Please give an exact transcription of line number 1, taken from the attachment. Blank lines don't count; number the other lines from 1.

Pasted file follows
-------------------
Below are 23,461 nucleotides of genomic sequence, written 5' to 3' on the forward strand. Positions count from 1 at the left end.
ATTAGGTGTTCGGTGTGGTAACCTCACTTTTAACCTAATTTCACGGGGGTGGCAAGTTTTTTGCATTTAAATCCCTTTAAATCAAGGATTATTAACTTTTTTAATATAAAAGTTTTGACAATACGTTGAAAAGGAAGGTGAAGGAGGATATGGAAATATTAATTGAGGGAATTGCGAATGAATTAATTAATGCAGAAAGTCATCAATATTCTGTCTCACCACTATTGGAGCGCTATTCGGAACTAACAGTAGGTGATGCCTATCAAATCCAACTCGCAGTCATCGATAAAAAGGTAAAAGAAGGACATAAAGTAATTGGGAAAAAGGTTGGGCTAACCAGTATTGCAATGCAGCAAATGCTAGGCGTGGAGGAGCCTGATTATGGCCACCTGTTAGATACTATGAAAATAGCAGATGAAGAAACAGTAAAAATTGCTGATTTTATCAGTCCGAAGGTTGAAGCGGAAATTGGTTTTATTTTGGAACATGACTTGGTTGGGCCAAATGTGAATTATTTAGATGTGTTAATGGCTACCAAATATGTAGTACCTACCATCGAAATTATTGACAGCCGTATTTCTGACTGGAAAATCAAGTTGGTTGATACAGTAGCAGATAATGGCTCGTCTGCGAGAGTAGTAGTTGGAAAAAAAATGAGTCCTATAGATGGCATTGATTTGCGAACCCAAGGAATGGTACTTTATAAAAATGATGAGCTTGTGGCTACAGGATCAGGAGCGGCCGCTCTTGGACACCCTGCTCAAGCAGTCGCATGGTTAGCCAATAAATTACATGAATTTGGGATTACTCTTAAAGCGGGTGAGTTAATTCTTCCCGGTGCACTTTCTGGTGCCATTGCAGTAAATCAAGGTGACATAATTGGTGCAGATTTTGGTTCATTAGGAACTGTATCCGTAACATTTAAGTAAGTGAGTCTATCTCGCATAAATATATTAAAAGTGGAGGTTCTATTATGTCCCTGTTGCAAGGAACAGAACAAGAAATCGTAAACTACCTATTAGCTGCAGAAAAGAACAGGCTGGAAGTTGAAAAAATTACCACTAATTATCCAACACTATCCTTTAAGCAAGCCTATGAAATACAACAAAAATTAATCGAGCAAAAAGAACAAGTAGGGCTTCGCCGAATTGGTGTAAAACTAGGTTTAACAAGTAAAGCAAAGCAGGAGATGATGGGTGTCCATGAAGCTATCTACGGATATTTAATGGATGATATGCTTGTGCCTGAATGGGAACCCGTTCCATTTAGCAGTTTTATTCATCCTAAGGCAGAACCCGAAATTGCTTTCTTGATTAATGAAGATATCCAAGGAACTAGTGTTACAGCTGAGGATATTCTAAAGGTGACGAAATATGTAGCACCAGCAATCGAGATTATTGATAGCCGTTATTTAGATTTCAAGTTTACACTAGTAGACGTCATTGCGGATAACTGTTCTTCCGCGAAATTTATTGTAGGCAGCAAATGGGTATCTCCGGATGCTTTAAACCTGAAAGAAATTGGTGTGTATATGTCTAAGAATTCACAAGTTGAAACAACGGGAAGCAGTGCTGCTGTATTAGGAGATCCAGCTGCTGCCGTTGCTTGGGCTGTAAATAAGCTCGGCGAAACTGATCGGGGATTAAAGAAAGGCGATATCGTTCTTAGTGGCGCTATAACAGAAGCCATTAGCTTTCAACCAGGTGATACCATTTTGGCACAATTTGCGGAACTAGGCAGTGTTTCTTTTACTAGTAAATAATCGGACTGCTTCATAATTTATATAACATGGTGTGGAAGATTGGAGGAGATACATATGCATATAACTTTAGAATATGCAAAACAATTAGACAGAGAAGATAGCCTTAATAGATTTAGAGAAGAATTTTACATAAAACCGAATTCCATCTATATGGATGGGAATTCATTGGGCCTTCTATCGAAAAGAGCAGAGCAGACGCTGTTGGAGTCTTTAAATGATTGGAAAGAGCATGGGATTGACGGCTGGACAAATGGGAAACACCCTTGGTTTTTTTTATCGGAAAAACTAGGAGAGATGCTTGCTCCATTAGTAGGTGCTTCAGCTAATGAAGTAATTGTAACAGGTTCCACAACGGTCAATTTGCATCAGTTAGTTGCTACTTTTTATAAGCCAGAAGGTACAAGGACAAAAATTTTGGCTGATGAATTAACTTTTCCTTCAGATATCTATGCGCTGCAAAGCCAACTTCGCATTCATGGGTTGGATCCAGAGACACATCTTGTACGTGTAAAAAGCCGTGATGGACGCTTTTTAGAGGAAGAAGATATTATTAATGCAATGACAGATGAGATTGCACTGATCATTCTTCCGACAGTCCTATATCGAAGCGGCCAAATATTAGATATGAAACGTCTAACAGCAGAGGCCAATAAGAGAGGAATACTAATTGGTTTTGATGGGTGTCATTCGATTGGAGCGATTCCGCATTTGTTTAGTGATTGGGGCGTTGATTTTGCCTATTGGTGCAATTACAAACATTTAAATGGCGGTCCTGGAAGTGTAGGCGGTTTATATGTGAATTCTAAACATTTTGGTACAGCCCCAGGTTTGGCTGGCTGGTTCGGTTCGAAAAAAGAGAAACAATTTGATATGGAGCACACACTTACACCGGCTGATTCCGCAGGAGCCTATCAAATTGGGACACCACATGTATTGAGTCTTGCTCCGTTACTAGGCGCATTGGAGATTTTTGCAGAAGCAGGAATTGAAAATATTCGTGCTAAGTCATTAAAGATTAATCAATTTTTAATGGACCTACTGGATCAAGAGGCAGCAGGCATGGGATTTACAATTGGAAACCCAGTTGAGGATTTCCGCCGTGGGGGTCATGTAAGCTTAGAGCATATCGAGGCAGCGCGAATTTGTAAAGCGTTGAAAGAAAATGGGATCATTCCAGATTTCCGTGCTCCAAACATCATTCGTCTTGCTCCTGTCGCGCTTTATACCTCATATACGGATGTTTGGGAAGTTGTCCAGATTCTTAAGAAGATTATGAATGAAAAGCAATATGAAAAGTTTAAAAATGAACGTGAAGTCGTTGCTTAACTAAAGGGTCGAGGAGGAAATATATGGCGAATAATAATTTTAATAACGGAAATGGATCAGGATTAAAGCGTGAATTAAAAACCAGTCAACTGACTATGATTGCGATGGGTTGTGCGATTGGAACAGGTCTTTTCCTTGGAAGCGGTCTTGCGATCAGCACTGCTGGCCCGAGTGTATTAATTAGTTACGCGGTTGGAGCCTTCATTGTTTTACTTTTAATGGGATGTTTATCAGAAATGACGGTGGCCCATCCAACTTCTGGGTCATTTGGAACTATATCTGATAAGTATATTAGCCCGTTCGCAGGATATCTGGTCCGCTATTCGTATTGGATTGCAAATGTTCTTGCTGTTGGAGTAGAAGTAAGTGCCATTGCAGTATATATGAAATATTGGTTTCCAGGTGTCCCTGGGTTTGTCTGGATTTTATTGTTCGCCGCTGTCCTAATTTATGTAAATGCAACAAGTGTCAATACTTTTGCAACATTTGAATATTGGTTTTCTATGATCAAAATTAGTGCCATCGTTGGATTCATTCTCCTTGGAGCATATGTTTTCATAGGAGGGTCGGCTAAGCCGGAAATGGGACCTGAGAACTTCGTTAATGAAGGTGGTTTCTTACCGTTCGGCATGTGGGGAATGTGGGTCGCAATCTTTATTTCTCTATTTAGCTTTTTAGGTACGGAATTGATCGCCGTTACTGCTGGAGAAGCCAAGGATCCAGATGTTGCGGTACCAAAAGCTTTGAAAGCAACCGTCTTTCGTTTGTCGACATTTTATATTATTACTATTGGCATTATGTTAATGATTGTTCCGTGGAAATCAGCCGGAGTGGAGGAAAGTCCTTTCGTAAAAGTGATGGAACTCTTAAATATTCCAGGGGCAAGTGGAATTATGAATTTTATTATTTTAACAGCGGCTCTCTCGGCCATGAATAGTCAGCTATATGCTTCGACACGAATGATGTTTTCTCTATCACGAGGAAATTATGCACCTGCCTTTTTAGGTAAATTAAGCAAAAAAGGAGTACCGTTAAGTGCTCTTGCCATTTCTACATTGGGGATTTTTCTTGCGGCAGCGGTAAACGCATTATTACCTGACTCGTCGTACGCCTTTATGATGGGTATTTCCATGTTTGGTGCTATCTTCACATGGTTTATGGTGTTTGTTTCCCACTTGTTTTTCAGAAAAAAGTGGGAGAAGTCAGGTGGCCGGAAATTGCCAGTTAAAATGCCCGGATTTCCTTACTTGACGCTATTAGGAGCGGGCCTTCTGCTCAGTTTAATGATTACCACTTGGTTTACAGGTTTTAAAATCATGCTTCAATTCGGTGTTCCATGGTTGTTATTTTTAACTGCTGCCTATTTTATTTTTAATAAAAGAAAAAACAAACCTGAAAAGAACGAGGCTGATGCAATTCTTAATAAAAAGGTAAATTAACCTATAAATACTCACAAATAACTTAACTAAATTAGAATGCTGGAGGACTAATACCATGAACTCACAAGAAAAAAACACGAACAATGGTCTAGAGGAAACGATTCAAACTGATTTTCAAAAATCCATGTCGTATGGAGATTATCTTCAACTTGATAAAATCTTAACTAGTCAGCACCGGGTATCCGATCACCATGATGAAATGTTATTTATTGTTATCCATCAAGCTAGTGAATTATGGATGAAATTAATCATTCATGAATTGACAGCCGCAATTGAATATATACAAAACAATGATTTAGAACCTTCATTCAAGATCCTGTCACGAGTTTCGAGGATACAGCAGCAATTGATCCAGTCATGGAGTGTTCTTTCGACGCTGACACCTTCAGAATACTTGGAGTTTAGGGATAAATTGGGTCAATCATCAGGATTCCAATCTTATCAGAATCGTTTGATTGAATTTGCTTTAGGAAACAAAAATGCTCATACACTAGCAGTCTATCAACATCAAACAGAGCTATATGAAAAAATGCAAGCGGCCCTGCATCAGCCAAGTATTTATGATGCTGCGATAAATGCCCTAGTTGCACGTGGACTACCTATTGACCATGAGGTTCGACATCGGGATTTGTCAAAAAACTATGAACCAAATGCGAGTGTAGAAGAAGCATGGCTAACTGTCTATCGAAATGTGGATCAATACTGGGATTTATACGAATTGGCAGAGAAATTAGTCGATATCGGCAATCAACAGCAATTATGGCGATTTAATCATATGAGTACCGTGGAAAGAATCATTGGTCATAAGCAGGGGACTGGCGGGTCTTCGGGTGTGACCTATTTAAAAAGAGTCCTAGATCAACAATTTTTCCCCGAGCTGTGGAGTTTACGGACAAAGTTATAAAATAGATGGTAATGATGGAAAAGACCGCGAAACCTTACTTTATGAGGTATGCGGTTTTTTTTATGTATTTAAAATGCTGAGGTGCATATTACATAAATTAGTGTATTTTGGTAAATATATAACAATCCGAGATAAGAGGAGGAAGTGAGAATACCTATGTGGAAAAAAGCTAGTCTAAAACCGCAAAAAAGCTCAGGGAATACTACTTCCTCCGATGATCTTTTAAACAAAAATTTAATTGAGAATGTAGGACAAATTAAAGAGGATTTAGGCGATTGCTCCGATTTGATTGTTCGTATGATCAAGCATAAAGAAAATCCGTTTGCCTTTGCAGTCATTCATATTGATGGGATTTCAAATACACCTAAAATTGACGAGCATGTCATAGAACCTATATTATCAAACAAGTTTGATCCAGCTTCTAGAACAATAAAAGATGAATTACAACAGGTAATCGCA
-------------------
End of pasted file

Below are 23,461 nucleotides of genomic sequence, written 5' to 3' on the forward strand. Positions count from 1 at the left end.